Part three of our series of e-updates on court reform addresses the establishment of a new Sheriff Appeal Court.

At present appeals from the Sheriff Court in civil cases can be made either to the Sheriff Principal or direct to the Inner House of the Court of Session. The choice is largely down to the parties. The Bill sets up a new Sheriff Appeal Court which is intended to hear the vast majority of appeals from Sheriff Courts. 

Rights of appeal

The Bill makes three keys changes to rights of appeal in civil cases:

1) The right to appeal the decision of a Sheriff to the Inner House of the Court of Session has, in most cases, been repealed.  Appeals must be made to the Sheriff Appeal Court in the first instance.

2) Appeals may be remitted from the Sheriff Appeal Court to the Court of Session only if the Sheriff Appeal Court is satisfied that the appeal raises a complex or novel point of law. 

3) The decision of the Sheriff Appeal Court may only be appealed with permission from the Sheriff Appeal Court or Court of Session and only if the matter raises an important point of principle or practice or there is some other compelling reason for the Court of Session to hear the appeal.   

The form and jurisdiction of the Sheriff Appeal Court

Given the restriction of rights of appeal to the Court of Session a number of steps have been taken to address some anomalous characteristics of appeals to the Sheriff Principal. 

The Sheriff Principal sits alone and their decision is only binding within their Sheriffdom. This creates the risk that the law could be interpreted differently in different parts of Scotland by different Sheriffs Principal. The Sheriff Appeal Court will have jurisdiction across Scotland removing the risk of differing interpretations of the law between different Sheriffdoms.    

The Sheriff Appeal Court will also take the form of a more traditional appeal court, being made up of a number of Appeal Sheriffs who can sit alone or with others to deal with matters of particular complexity or when a case involves the review of a previous decision of the Sheriff Appeal Court.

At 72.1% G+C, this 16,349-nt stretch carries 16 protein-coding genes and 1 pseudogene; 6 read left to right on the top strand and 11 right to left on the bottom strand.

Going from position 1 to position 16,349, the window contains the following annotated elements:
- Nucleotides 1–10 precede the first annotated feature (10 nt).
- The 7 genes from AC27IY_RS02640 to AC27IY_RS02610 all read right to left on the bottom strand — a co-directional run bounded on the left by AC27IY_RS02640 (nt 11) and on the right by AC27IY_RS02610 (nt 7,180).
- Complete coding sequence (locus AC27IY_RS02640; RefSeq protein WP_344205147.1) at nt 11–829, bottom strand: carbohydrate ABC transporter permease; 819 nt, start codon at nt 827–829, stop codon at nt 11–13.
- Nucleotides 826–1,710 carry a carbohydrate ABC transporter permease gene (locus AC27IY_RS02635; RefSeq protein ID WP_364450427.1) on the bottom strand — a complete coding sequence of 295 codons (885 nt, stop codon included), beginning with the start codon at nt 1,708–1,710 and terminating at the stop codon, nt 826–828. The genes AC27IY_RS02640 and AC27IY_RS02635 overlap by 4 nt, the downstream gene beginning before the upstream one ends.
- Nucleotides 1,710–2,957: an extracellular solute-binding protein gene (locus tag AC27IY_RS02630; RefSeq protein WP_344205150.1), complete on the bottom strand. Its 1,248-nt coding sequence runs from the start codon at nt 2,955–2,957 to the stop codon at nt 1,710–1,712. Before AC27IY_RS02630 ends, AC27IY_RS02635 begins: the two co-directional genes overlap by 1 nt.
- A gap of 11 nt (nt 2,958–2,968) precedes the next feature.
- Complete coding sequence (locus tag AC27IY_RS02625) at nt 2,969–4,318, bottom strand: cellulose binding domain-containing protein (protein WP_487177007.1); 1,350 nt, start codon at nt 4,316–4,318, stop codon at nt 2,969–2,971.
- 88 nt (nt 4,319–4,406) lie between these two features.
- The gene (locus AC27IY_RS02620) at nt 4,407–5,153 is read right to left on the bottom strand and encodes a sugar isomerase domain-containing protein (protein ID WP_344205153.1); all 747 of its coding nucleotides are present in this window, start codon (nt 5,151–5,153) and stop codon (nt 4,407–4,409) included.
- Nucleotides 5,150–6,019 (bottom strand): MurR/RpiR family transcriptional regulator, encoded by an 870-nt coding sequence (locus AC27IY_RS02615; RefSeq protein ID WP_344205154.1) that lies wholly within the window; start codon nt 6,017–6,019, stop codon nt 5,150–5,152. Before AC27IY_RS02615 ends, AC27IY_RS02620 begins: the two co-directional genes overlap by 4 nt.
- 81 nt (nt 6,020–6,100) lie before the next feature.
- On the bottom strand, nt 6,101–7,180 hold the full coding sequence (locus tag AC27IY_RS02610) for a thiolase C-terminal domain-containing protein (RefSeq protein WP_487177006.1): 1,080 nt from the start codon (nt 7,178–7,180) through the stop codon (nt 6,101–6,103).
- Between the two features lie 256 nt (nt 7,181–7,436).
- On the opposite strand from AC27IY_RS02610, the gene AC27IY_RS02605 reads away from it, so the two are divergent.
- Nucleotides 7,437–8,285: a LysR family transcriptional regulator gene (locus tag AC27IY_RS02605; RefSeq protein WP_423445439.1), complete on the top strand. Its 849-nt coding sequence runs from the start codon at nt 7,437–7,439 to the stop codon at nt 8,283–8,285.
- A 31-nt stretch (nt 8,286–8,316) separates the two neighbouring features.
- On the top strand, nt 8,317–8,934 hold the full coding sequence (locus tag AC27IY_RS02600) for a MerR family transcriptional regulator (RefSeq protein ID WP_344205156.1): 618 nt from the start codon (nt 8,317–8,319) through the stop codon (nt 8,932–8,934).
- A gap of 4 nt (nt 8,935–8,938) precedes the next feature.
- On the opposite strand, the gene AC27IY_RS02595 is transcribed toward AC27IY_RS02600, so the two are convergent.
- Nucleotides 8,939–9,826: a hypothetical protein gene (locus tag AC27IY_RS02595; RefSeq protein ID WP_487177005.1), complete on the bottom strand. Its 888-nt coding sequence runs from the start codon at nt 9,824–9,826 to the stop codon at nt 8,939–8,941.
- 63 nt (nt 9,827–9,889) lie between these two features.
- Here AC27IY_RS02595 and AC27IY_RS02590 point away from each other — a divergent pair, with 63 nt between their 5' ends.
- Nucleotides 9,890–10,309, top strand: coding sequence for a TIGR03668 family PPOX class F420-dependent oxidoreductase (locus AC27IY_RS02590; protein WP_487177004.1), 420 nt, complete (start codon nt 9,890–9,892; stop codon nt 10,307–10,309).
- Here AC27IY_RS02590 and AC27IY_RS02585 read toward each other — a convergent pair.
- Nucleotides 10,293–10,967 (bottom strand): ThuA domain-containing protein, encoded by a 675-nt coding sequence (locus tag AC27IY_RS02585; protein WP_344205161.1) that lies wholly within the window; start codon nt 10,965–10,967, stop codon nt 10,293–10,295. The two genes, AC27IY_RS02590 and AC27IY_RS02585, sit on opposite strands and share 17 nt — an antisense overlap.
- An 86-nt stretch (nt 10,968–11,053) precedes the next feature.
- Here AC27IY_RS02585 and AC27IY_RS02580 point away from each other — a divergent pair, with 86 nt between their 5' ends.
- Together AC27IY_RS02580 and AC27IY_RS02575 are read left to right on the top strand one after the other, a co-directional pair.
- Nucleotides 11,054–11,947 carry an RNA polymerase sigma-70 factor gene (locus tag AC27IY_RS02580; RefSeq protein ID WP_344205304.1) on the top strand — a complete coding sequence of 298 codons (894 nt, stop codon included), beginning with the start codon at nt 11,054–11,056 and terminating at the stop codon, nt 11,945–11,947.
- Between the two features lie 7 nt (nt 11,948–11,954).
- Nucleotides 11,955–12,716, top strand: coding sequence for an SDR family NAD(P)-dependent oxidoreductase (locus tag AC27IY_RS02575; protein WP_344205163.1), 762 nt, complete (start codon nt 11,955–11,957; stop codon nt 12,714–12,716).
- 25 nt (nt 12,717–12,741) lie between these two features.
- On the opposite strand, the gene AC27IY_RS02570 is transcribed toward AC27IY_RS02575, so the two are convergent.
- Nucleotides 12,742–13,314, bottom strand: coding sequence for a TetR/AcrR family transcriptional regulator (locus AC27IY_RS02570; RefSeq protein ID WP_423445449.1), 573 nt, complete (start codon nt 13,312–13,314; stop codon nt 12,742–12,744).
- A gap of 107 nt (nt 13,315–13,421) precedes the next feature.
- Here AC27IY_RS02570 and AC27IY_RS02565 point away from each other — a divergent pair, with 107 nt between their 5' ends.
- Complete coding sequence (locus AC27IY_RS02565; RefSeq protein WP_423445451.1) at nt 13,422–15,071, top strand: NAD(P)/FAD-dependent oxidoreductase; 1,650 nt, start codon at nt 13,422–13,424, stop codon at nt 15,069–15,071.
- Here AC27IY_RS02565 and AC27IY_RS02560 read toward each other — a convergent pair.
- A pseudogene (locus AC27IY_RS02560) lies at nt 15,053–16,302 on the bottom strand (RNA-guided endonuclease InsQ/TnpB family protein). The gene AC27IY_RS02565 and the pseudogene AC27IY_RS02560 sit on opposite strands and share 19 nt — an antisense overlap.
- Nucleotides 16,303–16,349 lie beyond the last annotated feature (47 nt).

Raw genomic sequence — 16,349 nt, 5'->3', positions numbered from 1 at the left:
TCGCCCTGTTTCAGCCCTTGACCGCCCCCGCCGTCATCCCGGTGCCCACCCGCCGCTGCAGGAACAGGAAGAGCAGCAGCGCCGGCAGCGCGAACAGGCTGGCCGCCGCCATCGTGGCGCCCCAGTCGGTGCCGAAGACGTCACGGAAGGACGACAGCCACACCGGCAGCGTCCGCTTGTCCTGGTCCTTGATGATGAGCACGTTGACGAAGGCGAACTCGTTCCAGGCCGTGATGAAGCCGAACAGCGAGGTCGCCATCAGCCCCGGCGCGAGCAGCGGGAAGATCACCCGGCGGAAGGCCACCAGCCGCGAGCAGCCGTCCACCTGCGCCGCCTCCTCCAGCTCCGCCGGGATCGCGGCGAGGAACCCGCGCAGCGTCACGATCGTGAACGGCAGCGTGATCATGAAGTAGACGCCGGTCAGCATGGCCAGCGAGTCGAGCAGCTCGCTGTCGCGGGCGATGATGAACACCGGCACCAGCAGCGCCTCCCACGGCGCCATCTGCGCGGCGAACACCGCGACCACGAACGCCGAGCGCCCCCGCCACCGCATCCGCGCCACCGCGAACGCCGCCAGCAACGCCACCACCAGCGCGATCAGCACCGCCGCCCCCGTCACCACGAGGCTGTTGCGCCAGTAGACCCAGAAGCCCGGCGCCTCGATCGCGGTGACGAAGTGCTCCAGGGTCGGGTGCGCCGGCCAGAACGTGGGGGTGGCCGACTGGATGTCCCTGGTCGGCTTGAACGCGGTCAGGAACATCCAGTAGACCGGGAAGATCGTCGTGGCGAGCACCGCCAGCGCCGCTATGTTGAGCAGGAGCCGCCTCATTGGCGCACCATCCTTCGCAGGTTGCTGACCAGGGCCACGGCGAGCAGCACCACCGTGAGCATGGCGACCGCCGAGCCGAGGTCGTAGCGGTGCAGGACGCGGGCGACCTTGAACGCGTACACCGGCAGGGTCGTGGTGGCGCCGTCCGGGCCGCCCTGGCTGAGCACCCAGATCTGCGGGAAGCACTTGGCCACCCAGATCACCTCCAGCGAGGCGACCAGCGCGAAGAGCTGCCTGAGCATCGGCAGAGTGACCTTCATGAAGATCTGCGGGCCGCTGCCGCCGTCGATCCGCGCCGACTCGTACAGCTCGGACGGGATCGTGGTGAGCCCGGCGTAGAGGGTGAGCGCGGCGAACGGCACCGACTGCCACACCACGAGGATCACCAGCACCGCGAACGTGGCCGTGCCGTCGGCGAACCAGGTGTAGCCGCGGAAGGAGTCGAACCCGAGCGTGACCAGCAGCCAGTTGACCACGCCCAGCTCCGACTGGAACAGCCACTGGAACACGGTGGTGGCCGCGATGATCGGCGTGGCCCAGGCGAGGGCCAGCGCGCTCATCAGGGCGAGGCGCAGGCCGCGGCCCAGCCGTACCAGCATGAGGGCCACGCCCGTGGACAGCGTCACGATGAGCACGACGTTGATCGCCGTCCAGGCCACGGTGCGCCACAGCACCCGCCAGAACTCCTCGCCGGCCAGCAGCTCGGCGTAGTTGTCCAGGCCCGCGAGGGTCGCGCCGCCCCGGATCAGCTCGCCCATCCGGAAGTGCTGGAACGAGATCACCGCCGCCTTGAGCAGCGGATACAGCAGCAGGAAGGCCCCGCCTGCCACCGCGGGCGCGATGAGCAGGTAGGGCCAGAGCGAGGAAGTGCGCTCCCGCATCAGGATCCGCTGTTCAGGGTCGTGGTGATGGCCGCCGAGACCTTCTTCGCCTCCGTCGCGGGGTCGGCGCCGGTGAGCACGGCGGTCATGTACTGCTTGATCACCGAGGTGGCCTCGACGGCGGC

The changes to appeals from the Sheriff Court are in line with the aim of the court reforms to reduce the caseload of the Court of Session. This is viewed as a means to increase the efficiency and reduce the cost of the court systems in Scotland by ensuring cases are dealt with at the appropriate level but it is not without issue. 

The reforms create the prospect that Scotland will effectively operate two almost entirely separate court systems for civil matters. The appeal reforms, together with the increase in privative jurisdiction to £100,000, mean that the vast majority of litigants in Scotland will no longer have the right to have their cases heard before the most senior civil courts in Scotland.

The Bill seeks to address these issues by giving discretion to the courts to allow appeals to be heard by the Court of Session in certain circumstances. The outcome of the reforms will, therefore, depend heavily on the interpretation of those provisions in practice.